3. Ensure Good Interaction: Tools with extensive integration capabilities ensure you can easily add, remove, or swap out platforms as the need arises. Integrations allow for free-flowing data exchange between channels, systems, and tools, empowering your team to find patterns and learn.
  4. Train Teams: The tools in your stack are only as good as the team members using them, making training crucial to your success. Allow your team to have the time to explore the tools in your stack and understand their potential.
  5. Put Data First: Consider how your potential MarTech stack can help your team become more data-driven, empowering your department to create a competitive advantage for your organization. The right MarTech stack can provide access to high-quality, actionable data to make your business more insight-driven.
  6. Use All-In-One Solutions: Finding the right balance of tools can be challenging when developing your MarTech stack. Choosing a solution that consolidates the functionality of several tools can reduce operational silos, provide better campaign visibility, accurately set goals and forecasts, and reduce spending.


Thanks to the number of marketing tools available, there’s no need to use complex, time-consuming platforms. The most ideal MarTech stack will simplify, automate, and optimize marketing campaigns, allowing your team to work smarter instead of harder.

With the help of your stack, marketing teams can focus on refining strategies, reaching goals, and measuring performance. To grow better, you can use your MarTech stack to satisfy customers and create excellent experiences rather than forcing your team to focus on managing your software.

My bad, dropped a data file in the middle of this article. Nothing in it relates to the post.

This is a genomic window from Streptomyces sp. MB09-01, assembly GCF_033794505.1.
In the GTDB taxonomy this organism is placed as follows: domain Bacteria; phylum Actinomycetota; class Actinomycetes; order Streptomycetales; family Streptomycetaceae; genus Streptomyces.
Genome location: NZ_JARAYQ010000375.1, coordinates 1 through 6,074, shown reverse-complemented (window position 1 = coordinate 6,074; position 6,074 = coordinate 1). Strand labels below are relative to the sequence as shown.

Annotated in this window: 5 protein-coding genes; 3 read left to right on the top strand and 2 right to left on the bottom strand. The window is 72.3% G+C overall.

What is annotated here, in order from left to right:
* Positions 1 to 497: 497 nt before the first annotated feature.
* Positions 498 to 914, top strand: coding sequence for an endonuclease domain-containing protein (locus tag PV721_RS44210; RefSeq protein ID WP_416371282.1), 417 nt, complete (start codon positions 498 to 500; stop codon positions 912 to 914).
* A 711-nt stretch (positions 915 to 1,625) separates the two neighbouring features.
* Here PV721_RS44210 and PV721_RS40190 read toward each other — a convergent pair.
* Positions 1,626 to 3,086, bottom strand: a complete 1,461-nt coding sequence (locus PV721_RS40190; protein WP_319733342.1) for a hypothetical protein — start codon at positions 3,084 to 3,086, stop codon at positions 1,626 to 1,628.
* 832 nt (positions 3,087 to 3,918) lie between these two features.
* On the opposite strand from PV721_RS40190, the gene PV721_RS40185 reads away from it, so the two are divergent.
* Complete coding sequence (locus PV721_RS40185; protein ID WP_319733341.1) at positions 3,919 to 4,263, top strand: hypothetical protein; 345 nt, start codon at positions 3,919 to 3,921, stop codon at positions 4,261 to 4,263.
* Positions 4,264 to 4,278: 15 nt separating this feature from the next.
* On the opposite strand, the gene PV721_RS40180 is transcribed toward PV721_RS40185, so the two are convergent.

Want to learn more about MarTech? Check out our list of the top MarTech conferences to attend. Also, if you need more suggestions regarding tools you can implement in your MarTech stack, sign up for The CMO newsletter and get regular software reviews sent to your inbox.

You Might Also Like: How to Build a MarTech Stack that Scales in 5 Simple Steps

Stephanie Hood
By Stephanie Hood

Stephanie Hood is an experienced marketing professional and Editor of The CMO. With nearly a decade spent as Marketing Manager at Discover Holidays and Executive Editor at VIVA Lifestyle & Travel, she built her career leading editorial and marketing teams and strategies that turn six-figure budgets into seven-figure profits. She now enjoys connecting with the world's top executives to learn their secrets to business success, and shares those insights right here with her community of like-minded professionals. Curious what she’s uncovered? Be sure to sign up for The CMO newsletter.